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Dosimetric predictors of toxicity in a randomized study of short-course vs conventional radiotherapy for glioblastoma

Published:October 20, 2022DOI:https://doi.org/10.1016/j.radonc.2022.10.016

      Highlights

      • Critical structure constraints used in our randomized controlled trial of short-course versus conventional radiotherapy for patients with glioblastoma were appropriate for limiting grade 2 or higher toxicities.
      • Higher left-hippocampal mean doses were the most predictive for neuro-cognitive decline post-radiotherapy.
      • Routine contouring and use of dose constraints for the hippocampus is recommended.
      • Our left hippocampus sparing treatment model may help minimize neuro-cognitive decline in patients with glioblastoma treated with radiotherapy.

      Abstract

      Purpose

      There is no consensus on appropriate organ at risk (OAR) constraints for short-course radiotherapy for patients with glioblastoma. Using dosimetry and prospectively-collected toxicity data from a trial of short-course radiotherapy for glioblastoma, this study aims to empirically examine the OAR constraints, with particular attention to left hippocampus dosimetry and impact on neuro-cognitive decline.

      Methods and Materials

      Data was taken from a randomized control trial of 133 adults (age 18–70 years; ECOG performance score 0–2) with newly diagnosed glioblastoma treated with 60 Gy in 30 (conventional arm) versus 20 (short-course arm) fractions of adjuvant chemoradiotherapy (ClinicalTrials.gov Identifier: NCT02206230). The delivered plan’s dosimetry to the OARs was correlated to prospective-collected toxicity and Mini-Mental State Examination (MMSE) data.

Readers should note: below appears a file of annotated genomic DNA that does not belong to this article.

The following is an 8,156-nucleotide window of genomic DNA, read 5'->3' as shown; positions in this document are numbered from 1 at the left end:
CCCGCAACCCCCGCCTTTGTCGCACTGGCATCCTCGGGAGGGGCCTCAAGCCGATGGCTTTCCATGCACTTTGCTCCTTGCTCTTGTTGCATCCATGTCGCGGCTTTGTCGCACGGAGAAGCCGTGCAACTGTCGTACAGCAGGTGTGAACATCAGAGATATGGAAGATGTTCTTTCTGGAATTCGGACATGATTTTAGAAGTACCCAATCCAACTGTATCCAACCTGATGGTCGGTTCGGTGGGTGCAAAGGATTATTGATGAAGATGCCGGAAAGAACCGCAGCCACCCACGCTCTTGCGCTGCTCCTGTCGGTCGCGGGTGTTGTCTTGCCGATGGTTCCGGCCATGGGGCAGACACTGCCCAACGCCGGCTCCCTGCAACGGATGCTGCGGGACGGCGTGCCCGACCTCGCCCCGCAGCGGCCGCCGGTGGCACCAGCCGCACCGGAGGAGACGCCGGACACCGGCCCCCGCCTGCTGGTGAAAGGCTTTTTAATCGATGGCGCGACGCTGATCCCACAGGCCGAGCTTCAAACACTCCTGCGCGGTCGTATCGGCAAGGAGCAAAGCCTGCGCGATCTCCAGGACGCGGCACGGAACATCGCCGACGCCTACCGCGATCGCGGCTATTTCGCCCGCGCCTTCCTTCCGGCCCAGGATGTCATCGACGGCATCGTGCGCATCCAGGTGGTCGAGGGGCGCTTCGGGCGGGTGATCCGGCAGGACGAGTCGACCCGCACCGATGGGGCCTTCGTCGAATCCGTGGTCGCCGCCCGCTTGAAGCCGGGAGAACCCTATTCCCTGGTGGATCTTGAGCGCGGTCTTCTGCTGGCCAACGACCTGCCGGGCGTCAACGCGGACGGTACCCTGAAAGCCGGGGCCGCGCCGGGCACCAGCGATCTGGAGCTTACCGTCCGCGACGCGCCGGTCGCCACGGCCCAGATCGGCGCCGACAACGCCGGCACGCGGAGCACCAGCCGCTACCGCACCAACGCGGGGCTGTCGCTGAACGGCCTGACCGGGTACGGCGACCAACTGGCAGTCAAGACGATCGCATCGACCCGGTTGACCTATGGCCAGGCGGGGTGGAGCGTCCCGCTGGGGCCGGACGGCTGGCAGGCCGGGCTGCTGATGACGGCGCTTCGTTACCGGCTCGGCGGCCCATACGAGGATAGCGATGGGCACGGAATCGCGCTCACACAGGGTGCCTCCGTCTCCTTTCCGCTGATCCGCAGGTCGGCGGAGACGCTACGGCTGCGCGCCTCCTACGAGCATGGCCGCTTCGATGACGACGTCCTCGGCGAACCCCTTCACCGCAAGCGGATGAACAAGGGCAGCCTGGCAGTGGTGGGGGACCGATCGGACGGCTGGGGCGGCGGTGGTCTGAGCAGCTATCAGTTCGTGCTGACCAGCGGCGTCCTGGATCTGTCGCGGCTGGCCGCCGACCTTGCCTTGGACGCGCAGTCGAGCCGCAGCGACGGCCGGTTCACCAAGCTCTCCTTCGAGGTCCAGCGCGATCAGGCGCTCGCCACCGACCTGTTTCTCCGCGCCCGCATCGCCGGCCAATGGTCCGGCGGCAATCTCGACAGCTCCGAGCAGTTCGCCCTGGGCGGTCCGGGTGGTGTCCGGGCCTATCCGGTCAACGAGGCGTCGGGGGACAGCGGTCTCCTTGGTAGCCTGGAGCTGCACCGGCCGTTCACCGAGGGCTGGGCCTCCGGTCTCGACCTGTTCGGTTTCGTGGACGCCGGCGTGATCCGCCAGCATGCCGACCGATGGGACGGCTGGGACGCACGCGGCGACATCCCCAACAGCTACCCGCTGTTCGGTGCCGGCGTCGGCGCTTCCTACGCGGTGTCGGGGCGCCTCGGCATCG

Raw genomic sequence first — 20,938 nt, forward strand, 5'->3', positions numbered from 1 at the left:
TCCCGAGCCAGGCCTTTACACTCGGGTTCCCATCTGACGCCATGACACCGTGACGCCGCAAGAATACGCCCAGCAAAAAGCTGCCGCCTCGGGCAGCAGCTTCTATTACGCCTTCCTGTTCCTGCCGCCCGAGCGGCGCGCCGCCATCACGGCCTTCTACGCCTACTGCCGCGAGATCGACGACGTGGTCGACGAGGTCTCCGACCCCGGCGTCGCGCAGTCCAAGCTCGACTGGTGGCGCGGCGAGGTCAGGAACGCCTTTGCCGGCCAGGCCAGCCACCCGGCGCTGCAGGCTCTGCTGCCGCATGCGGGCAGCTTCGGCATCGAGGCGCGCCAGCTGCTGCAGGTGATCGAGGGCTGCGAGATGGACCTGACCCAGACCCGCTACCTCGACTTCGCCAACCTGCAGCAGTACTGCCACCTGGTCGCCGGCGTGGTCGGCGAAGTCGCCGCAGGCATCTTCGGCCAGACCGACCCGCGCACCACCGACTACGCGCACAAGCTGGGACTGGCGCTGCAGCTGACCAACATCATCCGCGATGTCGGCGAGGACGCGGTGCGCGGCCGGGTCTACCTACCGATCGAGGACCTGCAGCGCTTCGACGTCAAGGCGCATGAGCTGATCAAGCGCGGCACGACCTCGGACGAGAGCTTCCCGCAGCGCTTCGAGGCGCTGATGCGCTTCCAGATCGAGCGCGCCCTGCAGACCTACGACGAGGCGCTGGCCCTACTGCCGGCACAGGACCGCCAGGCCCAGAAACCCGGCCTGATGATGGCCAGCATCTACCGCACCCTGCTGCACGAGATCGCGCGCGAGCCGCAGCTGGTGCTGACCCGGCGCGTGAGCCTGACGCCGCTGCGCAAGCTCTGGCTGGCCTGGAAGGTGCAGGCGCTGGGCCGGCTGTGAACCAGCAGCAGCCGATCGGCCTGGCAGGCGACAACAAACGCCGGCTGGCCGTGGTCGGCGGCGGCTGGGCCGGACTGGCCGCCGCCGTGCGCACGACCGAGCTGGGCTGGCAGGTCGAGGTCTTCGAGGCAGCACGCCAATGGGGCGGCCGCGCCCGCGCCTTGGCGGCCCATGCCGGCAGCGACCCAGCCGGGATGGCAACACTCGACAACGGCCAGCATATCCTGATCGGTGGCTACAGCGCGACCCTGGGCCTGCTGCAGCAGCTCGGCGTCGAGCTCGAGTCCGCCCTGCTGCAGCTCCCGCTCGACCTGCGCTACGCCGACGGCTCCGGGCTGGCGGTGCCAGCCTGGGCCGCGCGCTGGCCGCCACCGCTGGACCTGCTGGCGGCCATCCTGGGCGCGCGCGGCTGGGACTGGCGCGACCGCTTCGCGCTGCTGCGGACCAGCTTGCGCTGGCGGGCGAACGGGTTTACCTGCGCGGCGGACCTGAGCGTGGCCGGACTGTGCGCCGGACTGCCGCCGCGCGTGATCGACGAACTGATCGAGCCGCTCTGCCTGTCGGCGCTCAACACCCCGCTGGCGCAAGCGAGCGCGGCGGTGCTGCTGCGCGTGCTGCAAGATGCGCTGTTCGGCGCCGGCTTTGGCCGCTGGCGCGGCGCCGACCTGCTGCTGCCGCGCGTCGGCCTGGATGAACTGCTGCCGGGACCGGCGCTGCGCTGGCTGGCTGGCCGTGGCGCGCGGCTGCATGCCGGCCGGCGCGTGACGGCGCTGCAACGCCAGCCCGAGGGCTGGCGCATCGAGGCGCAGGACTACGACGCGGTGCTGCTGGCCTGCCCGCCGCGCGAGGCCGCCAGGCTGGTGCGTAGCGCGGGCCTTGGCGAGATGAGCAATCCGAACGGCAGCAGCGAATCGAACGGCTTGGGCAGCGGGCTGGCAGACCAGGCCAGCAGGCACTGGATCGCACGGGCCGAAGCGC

Results

      Toxicity events were not significantly increased in the short-course arm versus the conventional arm. Across all OARs, delivered radiation doses within protocol-allowable maximum doses correlated with lack of grade ≥ 2 toxicities in both arms (p < 0.001), while patients with OAR doses at or above protocol limits correlated with increased grade ≥ 2 toxicities across all examined OARs in both arms (p-values 0.063–0.250). Mean left hippocampus dose was significantly associated with post-radiotherapy decline in MMSE scores (p = 0.005), while the right hippocampus mean dose did not reach statistical significance (p = 0.277). Compared to the original clinical plan, RapidPlan left hippocampus sparing model decreased left hippocampus mean dose by 43 % (p < 0.001), without compromising planning target volume coverage.

      Conclusions

      In this trial, protocol OAR constraints were appropriate for limiting grade ≥ 2 toxicities in conventional and short-course adjuvant chemoradiotherapy for glioblastoma. Higher left hippocampal mean doses were predictive for neuro-cognitive decline post-radiotherapy. Routine contouring and use of dose constraints to limit hippocampal dose is recommended to minimize neuro-cognitive decline in patients with glioblastoma treated with chemoradiotherapy.

      Keywords

      Abbreviations:

      CTCAE (Common Terminology Criteria for Adverse Events), ECOG (Eastern Cooperative Oncology Group), EQD2 (equivalent dose in 2 Gy per fraction), MCO (Multi-Criteria Optimization), MMSE (Mini-Mental State Examination), OAR (organ at risk), PTV (planning target volume), RT (radiotherapy), RTOG (Radiation Therapy Oncology Group), QUANTEC (Quantitative Analysis of Normal Tissue Effects in the Clinic)
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